The British ambassador in Constantinople introduces Whaley to the Vizier Cezayirli Gazi Hasan Pasha. Taking a liking to Whaley, Hasan Pasha provides him with permits to visit Jerusalem. Whaley’s party leaves Constantinople on January 21, 1789 by ship and sail to Acre, Israel. He encounters the Wāli of Acre and Galillee, Ahmad Pasha al-Jazzar. Al-Jazzar, notoriously known as “The Butcher” in the region he rules, takes a liking to Whaley and, though he dismisses the documents issued in Constantinople as worthless, he permits Whaley to continue his journey.

Whaley and his companions make their way overland to Jerusalem, arriving on January 28. During his visit, he stays at a Franciscan monastery, the Convent of Terra Sancta. It is a signed certificate from the superior of this institution, along with detailed observations of the buildings of Jerusalem, that provide the proof needed to prove the success of his journey. They stay for little over a month before returning overland to Ireland.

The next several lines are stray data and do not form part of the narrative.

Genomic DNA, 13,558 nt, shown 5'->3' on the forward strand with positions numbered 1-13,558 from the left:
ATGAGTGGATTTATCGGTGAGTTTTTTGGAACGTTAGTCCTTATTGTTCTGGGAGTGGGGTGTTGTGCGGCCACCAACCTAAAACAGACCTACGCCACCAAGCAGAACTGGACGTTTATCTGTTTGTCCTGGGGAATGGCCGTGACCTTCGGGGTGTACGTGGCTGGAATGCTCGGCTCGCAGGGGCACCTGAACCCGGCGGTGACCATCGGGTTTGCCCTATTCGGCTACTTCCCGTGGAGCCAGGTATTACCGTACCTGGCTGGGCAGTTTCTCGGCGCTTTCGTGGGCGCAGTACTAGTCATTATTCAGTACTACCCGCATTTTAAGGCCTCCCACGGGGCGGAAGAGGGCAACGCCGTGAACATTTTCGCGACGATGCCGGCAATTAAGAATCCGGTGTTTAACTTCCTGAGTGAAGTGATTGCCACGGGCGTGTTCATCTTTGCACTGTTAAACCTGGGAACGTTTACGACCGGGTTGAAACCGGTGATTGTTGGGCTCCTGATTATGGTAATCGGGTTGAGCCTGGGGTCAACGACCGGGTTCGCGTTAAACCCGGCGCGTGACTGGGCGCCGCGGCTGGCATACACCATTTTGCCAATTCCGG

Whaley arrives back in Dublin in the summer of 1789 to great celebrations and collects the winnings of the wager. The trip costs him a total of £8,000, leaving him a profit of £7,000.

Following his Jerusalem exploit, Whaley remains in Dublin for two years and later spends time in London and travelling in Europe, including Paris during the Revolutionary period. Due to mounting debts, he is forced to sell much of his estate in the early 1790s and these financial problems also lead to his departure from Dublin.

Thomas Whaley dies on November 2, 1800 in the Cheshire town of Knutsford, while travelling from Liverpool to London. The cause of death is attributed to rheumatic fever, although a popular story circulated in Ireland is that he is stabbed in a jealous rage by one of two sisters, both of whom are objects of his attentions.